NIH: Boys More Likely to Be On Prescription Antipsychotics Than Girls

“Boys are more likely than girls to receive a prescription for antipsychotic medication regardless of age,” according to a study funded by the National Institutes of Health (NIH) and published July 1 in JAMA Psychiatry.

This study, done by Mark Olfson, M.D., of Columbia Psychiatry, Marissa King, Ph.D., of Yale, and Michael Schoenbaum, Ph.D., of the National Institute of Mental Health (NIMH), looked at prescription data from 2006 to 2010 from the IMS LifeLink LRx Longitudinal Prescription database, which includes 63 percent of all outpatient prescriptions in the U.S.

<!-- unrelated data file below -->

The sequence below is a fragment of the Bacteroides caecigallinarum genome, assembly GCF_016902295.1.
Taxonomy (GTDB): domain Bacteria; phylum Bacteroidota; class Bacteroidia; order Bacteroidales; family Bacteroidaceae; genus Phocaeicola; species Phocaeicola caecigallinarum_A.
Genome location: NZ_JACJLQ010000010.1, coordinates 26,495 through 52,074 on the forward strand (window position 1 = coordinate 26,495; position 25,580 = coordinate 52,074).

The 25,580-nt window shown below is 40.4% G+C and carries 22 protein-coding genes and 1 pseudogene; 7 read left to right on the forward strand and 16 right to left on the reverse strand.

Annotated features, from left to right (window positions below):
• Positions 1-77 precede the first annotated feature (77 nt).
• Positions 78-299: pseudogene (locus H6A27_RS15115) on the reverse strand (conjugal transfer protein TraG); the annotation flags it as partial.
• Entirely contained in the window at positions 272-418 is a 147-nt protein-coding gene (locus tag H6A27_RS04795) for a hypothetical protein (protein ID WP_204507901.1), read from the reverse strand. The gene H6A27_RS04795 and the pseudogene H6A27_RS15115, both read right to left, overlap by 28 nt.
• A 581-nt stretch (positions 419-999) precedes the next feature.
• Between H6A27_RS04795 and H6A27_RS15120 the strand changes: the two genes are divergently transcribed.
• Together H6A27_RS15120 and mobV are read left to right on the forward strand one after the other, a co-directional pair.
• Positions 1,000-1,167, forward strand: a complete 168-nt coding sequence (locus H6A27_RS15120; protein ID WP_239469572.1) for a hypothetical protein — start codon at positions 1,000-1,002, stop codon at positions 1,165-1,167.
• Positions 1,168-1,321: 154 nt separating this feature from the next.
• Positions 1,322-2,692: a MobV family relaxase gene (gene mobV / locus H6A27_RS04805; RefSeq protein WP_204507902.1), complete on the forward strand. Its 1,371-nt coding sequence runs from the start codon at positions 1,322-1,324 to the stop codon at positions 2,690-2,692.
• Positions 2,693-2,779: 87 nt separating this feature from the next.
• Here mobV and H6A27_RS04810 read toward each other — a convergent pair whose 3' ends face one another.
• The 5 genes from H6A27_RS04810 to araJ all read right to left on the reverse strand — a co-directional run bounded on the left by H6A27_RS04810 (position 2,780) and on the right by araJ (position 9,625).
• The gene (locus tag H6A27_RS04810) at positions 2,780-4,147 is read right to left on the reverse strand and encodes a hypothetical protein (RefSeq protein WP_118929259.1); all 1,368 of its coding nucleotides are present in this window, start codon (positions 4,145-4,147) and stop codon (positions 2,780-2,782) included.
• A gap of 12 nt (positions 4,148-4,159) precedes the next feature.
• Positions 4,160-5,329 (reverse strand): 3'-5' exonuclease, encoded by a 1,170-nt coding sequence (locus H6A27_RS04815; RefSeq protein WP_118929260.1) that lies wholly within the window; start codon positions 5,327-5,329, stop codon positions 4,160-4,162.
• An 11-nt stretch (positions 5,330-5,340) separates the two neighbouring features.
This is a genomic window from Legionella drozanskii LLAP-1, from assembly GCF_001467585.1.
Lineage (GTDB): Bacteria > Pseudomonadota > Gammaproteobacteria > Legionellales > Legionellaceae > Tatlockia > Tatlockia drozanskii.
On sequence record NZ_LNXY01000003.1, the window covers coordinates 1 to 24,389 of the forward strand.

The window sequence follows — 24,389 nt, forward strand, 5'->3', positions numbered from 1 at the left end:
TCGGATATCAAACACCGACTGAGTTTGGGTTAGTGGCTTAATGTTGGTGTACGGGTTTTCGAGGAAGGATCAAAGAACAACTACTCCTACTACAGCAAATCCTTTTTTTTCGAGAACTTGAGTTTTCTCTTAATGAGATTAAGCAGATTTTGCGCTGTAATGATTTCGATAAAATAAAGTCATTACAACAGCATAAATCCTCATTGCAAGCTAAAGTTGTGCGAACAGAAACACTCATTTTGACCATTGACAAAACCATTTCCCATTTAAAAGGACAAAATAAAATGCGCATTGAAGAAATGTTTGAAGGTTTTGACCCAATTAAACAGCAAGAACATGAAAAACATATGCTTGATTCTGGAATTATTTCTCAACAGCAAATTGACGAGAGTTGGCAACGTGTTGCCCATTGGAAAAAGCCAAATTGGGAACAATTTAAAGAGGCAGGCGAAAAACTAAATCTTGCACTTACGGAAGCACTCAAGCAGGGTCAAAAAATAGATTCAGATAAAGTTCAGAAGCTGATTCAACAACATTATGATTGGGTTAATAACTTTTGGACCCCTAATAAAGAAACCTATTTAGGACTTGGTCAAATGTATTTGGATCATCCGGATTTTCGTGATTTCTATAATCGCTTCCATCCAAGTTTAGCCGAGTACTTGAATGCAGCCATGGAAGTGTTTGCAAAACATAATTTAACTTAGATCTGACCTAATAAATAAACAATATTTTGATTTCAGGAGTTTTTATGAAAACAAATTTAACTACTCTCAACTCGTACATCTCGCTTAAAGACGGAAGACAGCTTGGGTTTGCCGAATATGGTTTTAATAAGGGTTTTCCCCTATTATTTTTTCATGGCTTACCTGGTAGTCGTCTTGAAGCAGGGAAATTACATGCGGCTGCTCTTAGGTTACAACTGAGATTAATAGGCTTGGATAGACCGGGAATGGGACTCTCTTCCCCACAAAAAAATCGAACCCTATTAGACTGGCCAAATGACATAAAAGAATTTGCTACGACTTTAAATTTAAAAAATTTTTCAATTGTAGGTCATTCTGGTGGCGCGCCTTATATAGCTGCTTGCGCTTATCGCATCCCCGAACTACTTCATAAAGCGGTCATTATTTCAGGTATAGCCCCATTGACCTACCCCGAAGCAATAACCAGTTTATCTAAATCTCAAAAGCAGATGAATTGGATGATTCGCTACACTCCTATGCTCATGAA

The prescription data showed that even very young boys were medicated at more than twice the rate of girls their age.

In 2010, 0.16 percent of boys between the ages of 1 and 6 received an antipsychotic prescription compared to only .06 percent of girls the same age.

The same pattern was seen in children aged 7-to-12: 1.2 percent of boys were on prescription antipsychotics compared to 0.44 percent for girls.